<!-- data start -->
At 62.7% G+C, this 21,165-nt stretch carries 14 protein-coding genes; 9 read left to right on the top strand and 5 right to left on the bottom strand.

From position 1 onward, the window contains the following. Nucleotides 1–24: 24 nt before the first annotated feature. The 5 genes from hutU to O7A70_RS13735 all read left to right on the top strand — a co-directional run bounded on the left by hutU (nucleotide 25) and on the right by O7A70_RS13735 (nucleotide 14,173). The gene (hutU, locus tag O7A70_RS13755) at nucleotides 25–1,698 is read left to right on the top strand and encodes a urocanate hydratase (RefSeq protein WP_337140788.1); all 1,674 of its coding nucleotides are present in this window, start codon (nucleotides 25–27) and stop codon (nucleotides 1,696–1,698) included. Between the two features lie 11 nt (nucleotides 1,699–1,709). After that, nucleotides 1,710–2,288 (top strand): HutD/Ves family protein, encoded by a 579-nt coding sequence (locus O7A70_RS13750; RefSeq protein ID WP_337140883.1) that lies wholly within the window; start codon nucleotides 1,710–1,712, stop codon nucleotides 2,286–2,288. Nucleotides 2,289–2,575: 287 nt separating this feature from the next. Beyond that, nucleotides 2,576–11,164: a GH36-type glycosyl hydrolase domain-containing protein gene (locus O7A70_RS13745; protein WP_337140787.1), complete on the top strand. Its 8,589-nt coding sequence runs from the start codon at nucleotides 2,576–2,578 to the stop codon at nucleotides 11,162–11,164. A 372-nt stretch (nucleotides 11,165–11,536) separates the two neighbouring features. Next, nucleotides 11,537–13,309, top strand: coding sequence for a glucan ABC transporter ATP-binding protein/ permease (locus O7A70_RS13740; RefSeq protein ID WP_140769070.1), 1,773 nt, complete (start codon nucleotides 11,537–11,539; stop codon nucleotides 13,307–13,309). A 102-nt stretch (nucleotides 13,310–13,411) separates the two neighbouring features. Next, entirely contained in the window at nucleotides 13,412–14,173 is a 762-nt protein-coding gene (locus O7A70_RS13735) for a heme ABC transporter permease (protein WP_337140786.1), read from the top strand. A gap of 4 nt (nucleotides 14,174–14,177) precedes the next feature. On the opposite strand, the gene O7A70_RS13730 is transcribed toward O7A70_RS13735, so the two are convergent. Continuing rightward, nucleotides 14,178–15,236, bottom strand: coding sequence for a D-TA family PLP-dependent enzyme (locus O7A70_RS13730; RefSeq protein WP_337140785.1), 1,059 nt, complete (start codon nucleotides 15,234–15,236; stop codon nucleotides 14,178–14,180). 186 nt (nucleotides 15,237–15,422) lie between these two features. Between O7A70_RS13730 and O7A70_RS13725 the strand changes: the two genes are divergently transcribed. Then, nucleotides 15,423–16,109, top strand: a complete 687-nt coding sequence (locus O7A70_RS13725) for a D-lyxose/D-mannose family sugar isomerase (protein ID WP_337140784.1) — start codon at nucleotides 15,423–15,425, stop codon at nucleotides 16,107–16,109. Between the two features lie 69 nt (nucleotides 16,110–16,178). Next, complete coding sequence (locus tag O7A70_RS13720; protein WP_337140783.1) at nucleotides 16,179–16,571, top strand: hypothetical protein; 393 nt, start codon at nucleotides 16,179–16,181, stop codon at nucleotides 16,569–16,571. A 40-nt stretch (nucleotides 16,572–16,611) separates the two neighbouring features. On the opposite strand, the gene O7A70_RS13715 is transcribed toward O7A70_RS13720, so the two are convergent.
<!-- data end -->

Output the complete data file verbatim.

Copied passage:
At 62.7% G+C, this 21,165-nt stretch carries 14 protein-coding genes; 9 read left to right on the top strand and 5 right to left on the bottom strand.

From position 1 onward, the window contains the following. Nucleotides 1–24: 24 nt before the first annotated feature. The 5 genes from hutU to O7A70_RS13735 all read left to right on the top strand — a co-directional run bounded on the left by hutU (nucleotide 25) and on the right by O7A70_RS13735 (nucleotide 14,173). The gene (hutU, locus tag O7A70_RS13755) at nucleotides 25–1,698 is read left to right on the top strand and encodes a urocanate hydratase (RefSeq protein WP_337140788.1); all 1,674 of its coding nucleotides are present in this window, start codon (nucleotides 25–27) and stop codon (nucleotides 1,696–1,698) included. Between the two features lie 11 nt (nucleotides 1,699–1,709). After that, nucleotides 1,710–2,288 (top strand): HutD/Ves family protein, encoded by a 579-nt coding sequence (locus O7A70_RS13750; RefSeq protein ID WP_337140883.1) that lies wholly within the window; start codon nucleotides 1,710–1,712, stop codon nucleotides 2,286–2,288. Nucleotides 2,289–2,575: 287 nt separating this feature from the next. Beyond that, nucleotides 2,576–11,164: a GH36-type glycosyl hydrolase domain-containing protein gene (locus O7A70_RS13745; protein WP_337140787.1), complete on the top strand. Its 8,589-nt coding sequence runs from the start codon at nucleotides 2,576–2,578 to the stop codon at nucleotides 11,162–11,164. A 372-nt stretch (nucleotides 11,165–11,536) separates the two neighbouring features. Next, nucleotides 11,537–13,309, top strand: coding sequence for a glucan ABC transporter ATP-binding protein/ permease (locus O7A70_RS13740; RefSeq protein ID WP_140769070.1), 1,773 nt, complete (start codon nucleotides 11,537–11,539; stop codon nucleotides 13,307–13,309). A 102-nt stretch (nucleotides 13,310–13,411) separates the two neighbouring features. Next, entirely contained in the window at nucleotides 13,412–14,173 is a 762-nt protein-coding gene (locus O7A70_RS13735) for a heme ABC transporter permease (protein WP_337140786.1), read from the top strand. A gap of 4 nt (nucleotides 14,174–14,177) precedes the next feature. On the opposite strand, the gene O7A70_RS13730 is transcribed toward O7A70_RS13735, so the two are convergent. Continuing rightward, nucleotides 14,178–15,236, bottom strand: coding sequence for a D-TA family PLP-dependent enzyme (locus O7A70_RS13730; RefSeq protein WP_337140785.1), 1,059 nt, complete (start codon nucleotides 15,234–15,236; stop codon nucleotides 14,178–14,180). 186 nt (nucleotides 15,237–15,422) lie between these two features. Between O7A70_RS13730 and O7A70_RS13725 the strand changes: the two genes are divergently transcribed. Then, nucleotides 15,423–16,109, top strand: a complete 687-nt coding sequence (locus O7A70_RS13725) for a D-lyxose/D-mannose family sugar isomerase (protein ID WP_337140784.1) — start codon at nucleotides 15,423–15,425, stop codon at nucleotides 16,107–16,109. Between the two features lie 69 nt (nucleotides 16,110–16,178). Next, complete coding sequence (locus tag O7A70_RS13720; protein WP_337140783.1) at nucleotides 16,179–16,571, top strand: hypothetical protein; 393 nt, start codon at nucleotides 16,179–16,181, stop codon at nucleotides 16,569–16,571. A 40-nt stretch (nucleotides 16,572–16,611) separates the two neighbouring features. On the opposite strand, the gene O7A70_RS13715 is transcribed toward O7A70_RS13720, so the two are convergent.